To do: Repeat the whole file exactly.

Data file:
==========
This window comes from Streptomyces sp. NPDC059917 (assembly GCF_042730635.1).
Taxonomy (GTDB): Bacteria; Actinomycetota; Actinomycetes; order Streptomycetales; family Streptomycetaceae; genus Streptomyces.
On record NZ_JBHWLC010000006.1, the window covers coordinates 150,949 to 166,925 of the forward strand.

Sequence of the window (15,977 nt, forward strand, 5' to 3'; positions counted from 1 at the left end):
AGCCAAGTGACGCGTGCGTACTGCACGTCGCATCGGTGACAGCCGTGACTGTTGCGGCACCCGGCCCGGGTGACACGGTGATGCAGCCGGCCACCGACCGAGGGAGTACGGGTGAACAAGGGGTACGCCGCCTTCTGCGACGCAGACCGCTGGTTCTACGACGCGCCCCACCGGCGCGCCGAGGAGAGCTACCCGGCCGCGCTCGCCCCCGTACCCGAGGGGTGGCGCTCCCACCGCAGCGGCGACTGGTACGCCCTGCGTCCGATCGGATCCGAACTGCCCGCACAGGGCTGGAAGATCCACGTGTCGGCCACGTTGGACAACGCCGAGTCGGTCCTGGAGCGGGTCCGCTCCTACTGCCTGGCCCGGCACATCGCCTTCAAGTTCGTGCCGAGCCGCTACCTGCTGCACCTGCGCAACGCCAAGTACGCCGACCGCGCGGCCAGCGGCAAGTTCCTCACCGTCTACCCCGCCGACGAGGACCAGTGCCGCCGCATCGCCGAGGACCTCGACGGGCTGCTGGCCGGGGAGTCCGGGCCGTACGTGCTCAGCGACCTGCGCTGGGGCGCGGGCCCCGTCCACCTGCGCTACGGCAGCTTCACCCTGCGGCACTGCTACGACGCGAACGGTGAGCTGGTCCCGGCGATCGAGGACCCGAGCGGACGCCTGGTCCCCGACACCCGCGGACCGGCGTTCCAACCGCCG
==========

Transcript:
This window comes from Streptomyces sp. NPDC059917 (assembly GCF_042730635.1).
Taxonomy (GTDB): Bacteria; Actinomycetota; Actinomycetes; order Streptomycetales; family Streptomycetaceae; genus Streptomyces.
On record NZ_JBHWLC010000006.1, the window covers coordinates 150,949 to 166,925 of the forward strand.

Sequence of the window (15,977 nt, forward strand, 5' to 3'; positions counted from 1 at the left end):
AGCCAAGTGACGCGTGCGTACTGCACGTCGCATCGGTGACAGCCGTGACTGTTGCGGCACCCGGCCCGGGTGACACGGTGATGCAGCCGGCCACCGACCGAGGGAGTACGGGTGAACAAGGGGTACGCCGCCTTCTGCGACGCAGACCGCTGGTTCTACGACGCGCCCCACCGGCGCGCCGAGGAGAGCTACCCGGCCGCGCTCGCCCCCGTACCCGAGGGGTGGCGCTCCCACCGCAGCGGCGACTGGTACGCCCTGCGTCCGATCGGATCCGAACTGCCCGCACAGGGCTGGAAGATCCACGTGTCGGCCACGTTGGACAACGCCGAGTCGGTCCTGGAGCGGGTCCGCTCCTACTGCCTGGCCCGGCACATCGCCTTCAAGTTCGTGCCGAGCCGCTACCTGCTGCACCTGCGCAACGCCAAGTACGCCGACCGCGCGGCCAGCGGCAAGTTCCTCACCGTCTACCCCGCCGACGAGGACCAGTGCCGCCGCATCGCCGAGGACCTCGACGGGCTGCTGGCCGGGGAGTCCGGGCCGTACGTGCTCAGCGACCTGCGCTGGGGCGCGGGCCCCGTCCACCTGCGCTACGGCAGCTTCACCCTGCGGCACTGCTACGACGCGAACGGTGAGCTGGTCCCGGCGATCGAGGACCCGAGCGGACGCCTGGTCCCCGACACCCGCGGACCGGCGTTCCAACCGCCG